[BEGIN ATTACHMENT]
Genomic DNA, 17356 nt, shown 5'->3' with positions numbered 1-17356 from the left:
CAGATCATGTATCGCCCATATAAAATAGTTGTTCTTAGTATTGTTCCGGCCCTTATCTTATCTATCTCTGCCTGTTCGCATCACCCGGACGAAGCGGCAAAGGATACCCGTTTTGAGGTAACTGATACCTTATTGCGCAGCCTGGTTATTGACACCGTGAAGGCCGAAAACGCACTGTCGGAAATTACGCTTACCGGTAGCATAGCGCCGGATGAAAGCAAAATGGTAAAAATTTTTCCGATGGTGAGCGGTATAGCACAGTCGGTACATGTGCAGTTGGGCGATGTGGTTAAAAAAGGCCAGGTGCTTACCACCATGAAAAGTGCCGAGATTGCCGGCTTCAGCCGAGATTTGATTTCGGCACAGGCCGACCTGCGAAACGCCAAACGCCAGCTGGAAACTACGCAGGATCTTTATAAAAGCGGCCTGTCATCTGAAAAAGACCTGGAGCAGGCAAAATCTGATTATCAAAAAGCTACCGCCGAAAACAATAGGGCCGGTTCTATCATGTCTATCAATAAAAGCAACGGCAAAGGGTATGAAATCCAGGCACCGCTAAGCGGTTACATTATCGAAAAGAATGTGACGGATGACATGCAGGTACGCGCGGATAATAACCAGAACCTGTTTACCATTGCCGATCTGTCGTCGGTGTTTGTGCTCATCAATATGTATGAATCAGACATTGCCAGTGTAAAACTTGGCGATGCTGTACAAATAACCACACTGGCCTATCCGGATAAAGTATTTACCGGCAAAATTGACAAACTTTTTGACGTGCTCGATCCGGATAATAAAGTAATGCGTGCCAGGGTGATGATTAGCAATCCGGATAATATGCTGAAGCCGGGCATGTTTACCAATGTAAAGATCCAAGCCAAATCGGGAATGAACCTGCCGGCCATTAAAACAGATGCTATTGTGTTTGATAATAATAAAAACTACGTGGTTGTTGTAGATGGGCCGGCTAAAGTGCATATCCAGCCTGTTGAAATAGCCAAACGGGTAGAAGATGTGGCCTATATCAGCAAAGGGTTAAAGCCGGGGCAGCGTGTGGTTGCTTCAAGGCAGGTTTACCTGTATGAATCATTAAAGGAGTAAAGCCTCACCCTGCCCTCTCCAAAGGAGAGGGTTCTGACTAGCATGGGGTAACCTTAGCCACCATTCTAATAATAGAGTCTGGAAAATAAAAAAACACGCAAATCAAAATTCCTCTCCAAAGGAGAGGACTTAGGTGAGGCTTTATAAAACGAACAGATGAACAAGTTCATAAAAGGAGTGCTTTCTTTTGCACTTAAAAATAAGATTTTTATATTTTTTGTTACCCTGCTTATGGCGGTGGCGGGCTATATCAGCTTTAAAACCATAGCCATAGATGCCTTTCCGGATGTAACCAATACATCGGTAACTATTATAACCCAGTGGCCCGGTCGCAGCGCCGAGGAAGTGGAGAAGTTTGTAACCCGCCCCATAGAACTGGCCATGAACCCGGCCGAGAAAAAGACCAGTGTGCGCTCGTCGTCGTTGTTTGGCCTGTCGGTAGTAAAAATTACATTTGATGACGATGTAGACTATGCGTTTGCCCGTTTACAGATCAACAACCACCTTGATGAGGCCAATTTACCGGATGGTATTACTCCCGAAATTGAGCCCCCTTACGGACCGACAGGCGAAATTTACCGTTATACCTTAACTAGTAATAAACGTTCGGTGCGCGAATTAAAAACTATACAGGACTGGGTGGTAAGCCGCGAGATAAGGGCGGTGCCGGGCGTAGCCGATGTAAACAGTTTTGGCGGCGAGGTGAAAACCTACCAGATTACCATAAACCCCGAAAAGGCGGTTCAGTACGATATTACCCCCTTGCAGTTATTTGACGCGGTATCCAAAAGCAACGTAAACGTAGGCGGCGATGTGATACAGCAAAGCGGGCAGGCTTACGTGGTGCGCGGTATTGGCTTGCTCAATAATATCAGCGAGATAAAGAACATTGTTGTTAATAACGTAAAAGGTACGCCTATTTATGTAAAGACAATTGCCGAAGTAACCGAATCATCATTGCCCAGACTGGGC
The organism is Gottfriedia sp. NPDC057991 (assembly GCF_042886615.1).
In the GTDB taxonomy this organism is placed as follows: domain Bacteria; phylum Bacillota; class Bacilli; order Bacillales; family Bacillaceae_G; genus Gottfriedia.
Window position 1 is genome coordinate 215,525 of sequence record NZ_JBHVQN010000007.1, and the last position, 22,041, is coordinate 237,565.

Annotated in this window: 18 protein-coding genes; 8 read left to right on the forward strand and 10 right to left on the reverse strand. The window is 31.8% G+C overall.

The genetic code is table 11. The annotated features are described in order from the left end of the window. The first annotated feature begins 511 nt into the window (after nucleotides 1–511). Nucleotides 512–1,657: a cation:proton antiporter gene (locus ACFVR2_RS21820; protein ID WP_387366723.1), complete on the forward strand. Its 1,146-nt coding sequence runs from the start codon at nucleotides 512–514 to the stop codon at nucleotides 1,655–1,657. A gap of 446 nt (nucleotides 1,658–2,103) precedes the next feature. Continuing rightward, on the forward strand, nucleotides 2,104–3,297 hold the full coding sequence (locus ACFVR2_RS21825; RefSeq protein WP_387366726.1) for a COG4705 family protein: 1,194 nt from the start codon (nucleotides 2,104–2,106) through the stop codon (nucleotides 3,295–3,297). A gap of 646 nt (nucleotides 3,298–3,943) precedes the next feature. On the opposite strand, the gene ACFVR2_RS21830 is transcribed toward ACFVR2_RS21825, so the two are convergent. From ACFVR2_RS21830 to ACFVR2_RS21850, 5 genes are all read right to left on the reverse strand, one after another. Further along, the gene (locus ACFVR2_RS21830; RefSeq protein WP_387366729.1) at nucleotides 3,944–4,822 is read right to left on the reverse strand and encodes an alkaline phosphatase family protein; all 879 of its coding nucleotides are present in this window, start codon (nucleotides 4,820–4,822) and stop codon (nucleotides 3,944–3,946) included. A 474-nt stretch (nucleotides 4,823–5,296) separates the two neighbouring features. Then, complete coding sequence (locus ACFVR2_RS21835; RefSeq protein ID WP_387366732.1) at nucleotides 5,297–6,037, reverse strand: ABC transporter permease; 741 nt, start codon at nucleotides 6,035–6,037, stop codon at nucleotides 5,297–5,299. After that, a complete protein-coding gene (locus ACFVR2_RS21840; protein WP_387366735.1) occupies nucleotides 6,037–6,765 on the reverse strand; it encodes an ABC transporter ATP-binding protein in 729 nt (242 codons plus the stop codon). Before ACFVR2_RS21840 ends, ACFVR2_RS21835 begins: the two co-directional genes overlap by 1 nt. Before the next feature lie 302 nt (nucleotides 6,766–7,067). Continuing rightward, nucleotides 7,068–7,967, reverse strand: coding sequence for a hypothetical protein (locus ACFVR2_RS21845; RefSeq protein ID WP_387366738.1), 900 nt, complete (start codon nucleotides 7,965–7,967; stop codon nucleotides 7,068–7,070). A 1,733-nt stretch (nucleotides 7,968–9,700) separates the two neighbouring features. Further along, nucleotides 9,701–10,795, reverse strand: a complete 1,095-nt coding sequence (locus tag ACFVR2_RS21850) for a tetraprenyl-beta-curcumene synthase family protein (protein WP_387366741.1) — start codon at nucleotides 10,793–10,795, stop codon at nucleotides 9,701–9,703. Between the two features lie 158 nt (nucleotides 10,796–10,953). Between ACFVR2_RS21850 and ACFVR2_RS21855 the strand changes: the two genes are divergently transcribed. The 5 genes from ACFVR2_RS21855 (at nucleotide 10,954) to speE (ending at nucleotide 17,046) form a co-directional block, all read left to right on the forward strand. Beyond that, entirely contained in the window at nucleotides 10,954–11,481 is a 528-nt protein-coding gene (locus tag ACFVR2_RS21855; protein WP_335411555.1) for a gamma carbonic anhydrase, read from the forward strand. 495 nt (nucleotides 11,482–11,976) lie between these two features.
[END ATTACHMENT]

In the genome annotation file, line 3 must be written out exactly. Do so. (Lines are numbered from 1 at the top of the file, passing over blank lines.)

The organism is Gottfriedia sp. NPDC057991 (assembly GCF_042886615.1).